I tend to get a little blase these days when opening a new game for the first time, but Dungeon Lords made my jaw hit the floor. This is a superbly presented package, inside and out. David Cochard and Filip Murmak get the credits for the illustration and graphic design, and they've done an amazing job. You can spend an hour perusing the game box and various game boards, drinking in the visual detail. From the cute, sniggering monsters on the game box to grandpa imp telling tall tales to the young-un in the Imp Room, it is brilliantly done.
The game box for Dungeon Lords is the standard 11 inch square Euro box, a departure from the rectagular CGE boxes of the past. It's quite heavy too, thanks to the cornucopia of bits inside. There are seven game boards, four sheets of cardboard tiles, bags of plastic (imps and damage cubes), wooden pieces, decks of cards, and a rulebook.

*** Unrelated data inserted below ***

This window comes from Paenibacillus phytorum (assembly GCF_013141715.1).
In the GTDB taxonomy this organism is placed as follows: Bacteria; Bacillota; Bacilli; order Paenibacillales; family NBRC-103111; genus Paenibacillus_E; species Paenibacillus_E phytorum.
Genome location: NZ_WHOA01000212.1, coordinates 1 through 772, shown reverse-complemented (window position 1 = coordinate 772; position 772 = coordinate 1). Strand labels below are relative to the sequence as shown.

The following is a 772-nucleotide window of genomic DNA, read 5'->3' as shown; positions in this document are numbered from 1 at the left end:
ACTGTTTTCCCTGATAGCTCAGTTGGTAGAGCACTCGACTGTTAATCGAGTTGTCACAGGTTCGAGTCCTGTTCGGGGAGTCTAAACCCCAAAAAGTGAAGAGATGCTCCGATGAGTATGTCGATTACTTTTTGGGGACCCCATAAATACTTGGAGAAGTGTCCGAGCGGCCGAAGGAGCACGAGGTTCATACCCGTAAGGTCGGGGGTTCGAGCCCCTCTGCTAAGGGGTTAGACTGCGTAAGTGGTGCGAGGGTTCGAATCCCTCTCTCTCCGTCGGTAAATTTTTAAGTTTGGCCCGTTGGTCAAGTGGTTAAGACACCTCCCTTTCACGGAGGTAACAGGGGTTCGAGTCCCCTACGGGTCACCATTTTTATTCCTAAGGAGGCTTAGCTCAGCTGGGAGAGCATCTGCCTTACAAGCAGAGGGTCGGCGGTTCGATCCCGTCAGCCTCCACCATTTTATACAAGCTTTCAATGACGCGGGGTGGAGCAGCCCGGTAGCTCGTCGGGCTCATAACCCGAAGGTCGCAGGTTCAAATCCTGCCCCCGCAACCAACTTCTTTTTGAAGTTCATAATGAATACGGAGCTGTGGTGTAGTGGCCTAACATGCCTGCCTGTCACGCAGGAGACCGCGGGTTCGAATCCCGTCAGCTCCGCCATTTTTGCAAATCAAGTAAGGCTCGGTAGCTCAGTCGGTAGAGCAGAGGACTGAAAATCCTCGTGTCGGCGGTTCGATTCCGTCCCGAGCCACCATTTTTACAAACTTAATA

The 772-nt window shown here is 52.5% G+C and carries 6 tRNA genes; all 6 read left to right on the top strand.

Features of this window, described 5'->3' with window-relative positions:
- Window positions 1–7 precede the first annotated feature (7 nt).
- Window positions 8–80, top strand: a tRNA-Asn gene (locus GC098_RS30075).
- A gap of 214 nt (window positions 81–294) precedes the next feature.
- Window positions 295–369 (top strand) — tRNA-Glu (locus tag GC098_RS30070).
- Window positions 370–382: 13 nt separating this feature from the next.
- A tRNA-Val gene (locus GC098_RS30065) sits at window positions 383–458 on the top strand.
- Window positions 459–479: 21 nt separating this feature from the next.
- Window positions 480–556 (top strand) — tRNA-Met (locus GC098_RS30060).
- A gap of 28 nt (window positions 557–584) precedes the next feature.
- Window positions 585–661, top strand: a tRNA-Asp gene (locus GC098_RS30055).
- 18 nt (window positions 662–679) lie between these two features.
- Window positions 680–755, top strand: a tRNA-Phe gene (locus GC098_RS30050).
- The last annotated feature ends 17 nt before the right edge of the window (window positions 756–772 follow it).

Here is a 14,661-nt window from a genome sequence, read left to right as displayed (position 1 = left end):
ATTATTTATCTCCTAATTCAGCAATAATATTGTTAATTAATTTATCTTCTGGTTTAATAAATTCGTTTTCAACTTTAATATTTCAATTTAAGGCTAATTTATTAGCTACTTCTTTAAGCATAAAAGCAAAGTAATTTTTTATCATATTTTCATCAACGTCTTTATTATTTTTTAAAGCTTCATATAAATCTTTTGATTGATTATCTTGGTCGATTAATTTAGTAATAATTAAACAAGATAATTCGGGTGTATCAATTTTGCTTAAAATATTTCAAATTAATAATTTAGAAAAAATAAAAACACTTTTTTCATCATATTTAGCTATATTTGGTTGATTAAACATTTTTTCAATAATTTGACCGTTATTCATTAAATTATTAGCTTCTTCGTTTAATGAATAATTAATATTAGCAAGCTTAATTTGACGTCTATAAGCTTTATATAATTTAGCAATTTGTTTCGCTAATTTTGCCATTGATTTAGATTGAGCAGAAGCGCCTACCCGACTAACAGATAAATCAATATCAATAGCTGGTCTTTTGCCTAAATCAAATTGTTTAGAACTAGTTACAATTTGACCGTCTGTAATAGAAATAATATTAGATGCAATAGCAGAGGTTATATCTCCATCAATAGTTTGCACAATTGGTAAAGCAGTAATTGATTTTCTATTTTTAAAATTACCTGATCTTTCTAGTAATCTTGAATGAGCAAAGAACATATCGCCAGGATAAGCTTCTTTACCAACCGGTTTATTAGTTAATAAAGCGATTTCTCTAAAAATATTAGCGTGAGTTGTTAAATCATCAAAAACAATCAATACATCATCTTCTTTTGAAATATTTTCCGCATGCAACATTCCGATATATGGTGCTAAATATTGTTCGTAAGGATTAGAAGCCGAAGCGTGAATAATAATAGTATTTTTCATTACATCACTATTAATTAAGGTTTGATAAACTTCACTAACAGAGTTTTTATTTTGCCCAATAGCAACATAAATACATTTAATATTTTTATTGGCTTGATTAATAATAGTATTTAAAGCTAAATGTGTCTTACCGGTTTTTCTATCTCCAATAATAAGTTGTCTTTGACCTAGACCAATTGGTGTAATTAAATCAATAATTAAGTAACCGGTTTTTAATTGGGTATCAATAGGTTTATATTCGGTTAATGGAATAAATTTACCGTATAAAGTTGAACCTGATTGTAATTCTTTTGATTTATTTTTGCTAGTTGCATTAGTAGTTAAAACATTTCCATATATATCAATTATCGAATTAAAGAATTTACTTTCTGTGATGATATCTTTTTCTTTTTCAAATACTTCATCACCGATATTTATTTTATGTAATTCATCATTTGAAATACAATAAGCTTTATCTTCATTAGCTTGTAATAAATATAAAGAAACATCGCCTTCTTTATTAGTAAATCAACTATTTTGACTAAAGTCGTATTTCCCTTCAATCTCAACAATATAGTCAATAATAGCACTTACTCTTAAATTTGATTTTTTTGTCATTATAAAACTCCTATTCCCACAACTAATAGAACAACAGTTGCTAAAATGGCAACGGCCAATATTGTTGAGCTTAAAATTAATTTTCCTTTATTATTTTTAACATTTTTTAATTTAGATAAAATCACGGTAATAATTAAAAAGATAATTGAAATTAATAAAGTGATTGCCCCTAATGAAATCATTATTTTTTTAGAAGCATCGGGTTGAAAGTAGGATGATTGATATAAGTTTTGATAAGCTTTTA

The rulebook is 24 pages long and appears quite daunting when you first flip through it. Although the rules appear dense, it follows on from the CGE games of the past and steps through the game in a very clear and concise fashion. The rules are very well written. The book includes a combat tutorial, a one page introduction, and the last two pages are a reference sheet. The rules text is broken up by very funny comments from two characters - a demon and an imp. They flip between jokes and reinforcing important rules points. This style of presentation has been used before in Chvatil's games, to great effect. Here, they are an excellent device to prevent the rules from becoming too dense. If you stripped out the comments and extras, you're left with around twelve pages of rules to absorb.